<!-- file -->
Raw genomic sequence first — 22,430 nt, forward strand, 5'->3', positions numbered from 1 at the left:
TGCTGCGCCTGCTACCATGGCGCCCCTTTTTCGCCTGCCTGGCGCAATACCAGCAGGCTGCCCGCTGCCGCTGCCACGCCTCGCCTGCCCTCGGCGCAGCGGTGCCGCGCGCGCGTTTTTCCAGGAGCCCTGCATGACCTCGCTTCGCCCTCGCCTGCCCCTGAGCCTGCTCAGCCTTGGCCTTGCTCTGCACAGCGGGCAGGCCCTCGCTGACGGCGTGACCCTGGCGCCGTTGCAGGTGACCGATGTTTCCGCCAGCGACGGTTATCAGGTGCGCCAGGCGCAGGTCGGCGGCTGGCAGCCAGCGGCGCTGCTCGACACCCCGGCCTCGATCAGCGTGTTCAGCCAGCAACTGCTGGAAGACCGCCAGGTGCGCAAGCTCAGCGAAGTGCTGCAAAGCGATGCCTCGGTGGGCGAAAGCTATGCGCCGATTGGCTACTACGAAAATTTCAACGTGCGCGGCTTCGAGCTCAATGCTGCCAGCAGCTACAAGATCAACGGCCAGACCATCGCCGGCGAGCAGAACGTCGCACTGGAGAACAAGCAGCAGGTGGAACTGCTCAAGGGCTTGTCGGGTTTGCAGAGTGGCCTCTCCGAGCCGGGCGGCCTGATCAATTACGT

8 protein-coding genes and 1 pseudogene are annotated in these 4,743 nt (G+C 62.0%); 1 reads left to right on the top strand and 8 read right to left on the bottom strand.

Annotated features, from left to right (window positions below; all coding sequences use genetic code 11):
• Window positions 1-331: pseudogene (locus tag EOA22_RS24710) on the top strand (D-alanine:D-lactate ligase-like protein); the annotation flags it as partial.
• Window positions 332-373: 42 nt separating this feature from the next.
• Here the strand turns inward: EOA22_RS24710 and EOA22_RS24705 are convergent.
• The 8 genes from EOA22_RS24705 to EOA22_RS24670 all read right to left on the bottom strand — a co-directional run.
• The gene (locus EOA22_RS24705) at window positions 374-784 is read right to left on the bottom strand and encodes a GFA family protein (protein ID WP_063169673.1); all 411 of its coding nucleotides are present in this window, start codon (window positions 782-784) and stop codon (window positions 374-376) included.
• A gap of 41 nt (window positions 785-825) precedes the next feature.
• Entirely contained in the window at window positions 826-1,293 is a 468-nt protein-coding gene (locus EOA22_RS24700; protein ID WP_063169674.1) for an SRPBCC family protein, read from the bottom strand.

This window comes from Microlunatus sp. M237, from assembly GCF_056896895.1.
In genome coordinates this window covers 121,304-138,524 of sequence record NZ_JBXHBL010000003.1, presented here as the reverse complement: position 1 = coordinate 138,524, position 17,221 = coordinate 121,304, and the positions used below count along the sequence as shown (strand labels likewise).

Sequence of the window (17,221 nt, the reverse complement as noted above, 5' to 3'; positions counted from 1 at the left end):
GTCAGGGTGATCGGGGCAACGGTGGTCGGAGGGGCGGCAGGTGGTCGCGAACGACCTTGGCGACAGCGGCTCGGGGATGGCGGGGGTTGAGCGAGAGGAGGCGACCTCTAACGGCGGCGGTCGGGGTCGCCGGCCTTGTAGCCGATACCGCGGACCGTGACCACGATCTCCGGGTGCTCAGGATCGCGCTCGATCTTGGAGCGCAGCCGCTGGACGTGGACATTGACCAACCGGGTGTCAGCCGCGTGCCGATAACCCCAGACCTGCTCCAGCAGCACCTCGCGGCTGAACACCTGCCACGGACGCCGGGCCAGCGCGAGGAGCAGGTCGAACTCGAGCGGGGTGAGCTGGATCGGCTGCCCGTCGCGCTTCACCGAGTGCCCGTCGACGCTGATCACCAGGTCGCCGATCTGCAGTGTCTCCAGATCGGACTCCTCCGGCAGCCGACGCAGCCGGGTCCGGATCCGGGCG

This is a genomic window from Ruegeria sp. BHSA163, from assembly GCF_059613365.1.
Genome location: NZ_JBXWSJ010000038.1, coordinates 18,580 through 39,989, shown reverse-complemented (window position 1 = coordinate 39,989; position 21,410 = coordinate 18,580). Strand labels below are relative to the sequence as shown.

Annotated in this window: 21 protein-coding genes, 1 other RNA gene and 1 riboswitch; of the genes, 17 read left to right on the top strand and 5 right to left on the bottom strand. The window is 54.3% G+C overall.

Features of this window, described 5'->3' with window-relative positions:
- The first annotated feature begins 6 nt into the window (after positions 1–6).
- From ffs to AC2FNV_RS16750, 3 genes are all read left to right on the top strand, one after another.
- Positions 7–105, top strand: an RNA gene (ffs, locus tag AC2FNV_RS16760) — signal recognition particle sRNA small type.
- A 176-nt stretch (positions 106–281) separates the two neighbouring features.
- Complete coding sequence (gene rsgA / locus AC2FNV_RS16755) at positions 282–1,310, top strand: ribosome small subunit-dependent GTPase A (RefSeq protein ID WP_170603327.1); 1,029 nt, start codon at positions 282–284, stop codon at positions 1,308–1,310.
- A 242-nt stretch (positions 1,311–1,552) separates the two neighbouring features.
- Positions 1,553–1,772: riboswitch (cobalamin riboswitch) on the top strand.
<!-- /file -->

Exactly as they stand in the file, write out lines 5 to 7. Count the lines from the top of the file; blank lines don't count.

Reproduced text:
• Window positions 1-331: pseudogene (locus tag EOA22_RS24710) on the top strand (D-alanine:D-lactate ligase-like protein); the annotation flags it as partial.
• Window positions 332-373: 42 nt separating this feature from the next.
• Here the strand turns inward: EOA22_RS24710 and EOA22_RS24705 are convergent.